In September I was honored by an invitation from the Civil War Round Table of Washington D.C to share my research for my next book Archer Alexander – An Unknown American Hero. There is so much more that Eliot’s book Archer Alexander – From Slavery to Freedom was unable to share in 1885. In this talk, I wanted to share Archey’s heroic act reporting the treason of his owner, and his Confederate neighbors to the Union Home Guards stationed at Peruque Creek bridge in Missouri. Missouri’s “Last Fugitive Slave” according to William Greenleaf Eliot was Archer “Archey” Alexander. What is a fugitive slave? Who was Archer Alexander?
The Civil War Round Table of the District of Columbia was established in 1951 with Bruce Catton and Virgil Carrington “Pat” Jones among its founding members. Its purpose is to stimulate and expand interest in the military, political, diplomatic, economic, and socio-cultural history of the United States and particularly the Civil War. It is also committed to preserving historical sites and landmarks through initiatives such as, among others, its annual Edwin C. Bearss Award. Among its achievements, the Round Table spawned the National Civil War Centennial Commission.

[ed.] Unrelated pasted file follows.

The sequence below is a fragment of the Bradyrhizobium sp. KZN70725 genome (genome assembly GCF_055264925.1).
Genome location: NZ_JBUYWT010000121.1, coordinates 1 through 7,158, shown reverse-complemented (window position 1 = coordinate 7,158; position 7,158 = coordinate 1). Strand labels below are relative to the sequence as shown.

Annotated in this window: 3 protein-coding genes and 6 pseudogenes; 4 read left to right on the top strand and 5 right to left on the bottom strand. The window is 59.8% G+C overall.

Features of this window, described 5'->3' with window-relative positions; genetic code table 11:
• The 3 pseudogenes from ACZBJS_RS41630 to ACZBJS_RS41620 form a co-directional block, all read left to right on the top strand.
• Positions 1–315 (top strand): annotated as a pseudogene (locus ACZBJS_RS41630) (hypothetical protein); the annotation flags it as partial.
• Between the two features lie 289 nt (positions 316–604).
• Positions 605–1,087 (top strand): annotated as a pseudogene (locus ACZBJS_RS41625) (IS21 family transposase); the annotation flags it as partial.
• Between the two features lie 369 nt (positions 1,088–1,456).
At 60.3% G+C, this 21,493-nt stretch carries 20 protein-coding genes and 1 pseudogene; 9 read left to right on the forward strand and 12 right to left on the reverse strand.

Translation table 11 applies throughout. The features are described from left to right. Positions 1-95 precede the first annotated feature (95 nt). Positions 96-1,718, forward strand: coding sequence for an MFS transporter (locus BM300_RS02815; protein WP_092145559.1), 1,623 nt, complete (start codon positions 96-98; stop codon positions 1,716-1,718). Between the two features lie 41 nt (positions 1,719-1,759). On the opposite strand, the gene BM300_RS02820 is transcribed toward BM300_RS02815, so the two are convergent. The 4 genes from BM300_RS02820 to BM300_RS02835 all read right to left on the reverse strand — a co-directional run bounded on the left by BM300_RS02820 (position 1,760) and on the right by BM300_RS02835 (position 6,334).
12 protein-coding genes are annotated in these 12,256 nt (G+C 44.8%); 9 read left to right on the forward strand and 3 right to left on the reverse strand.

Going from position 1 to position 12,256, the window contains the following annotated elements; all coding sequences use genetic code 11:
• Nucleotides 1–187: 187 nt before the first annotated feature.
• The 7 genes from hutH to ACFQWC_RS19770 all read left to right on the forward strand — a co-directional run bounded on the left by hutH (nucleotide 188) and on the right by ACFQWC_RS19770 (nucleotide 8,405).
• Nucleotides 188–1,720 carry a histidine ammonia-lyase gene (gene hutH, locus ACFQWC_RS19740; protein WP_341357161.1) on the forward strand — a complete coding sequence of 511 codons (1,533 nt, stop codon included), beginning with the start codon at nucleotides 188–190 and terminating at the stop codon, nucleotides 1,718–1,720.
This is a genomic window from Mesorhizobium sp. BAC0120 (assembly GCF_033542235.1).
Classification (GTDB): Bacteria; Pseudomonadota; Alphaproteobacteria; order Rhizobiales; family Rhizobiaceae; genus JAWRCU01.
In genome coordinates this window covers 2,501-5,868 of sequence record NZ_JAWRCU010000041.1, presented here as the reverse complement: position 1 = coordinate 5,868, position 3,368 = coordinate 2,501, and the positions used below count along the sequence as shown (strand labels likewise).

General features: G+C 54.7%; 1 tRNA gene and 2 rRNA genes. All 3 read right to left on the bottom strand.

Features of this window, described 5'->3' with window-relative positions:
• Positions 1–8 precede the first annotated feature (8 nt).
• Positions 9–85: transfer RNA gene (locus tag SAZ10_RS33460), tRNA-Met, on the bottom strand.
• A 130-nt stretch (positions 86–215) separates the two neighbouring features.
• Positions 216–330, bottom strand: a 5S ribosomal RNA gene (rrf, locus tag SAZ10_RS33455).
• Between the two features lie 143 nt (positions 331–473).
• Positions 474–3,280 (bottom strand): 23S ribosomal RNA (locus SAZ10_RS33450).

For a Video Recording of the Zoom Presentation of the September 28, 2021 presentation of Archer Alexander: The Last Fugitive Slave Click Here
In 1863, Missouri was a border state that was a hotbed of hostility. A Governor Pro-Temp had been installed when elected officials had fled the state, because they could not achieve secession. Union troops had taken hold. Slave owners were neighbors to abolitionists. When Union troops received a tip that the area secesh had planned to damage a local bridge and impact the troop supply line, suspicion fell on Richard Pitman’s property, Archer Alexander. Archer fled to St. Louis, where the fugitive was taken in by the esteemed Unitarian minister and abolitionist William Greenleaf Eliot, founder of Washington University. Eliot was also part of the Western Sanitary Commission, which oversaw the donations of the formerly enslaved for the Emancipation Memorial in Washington, DC’s Lincoln Park.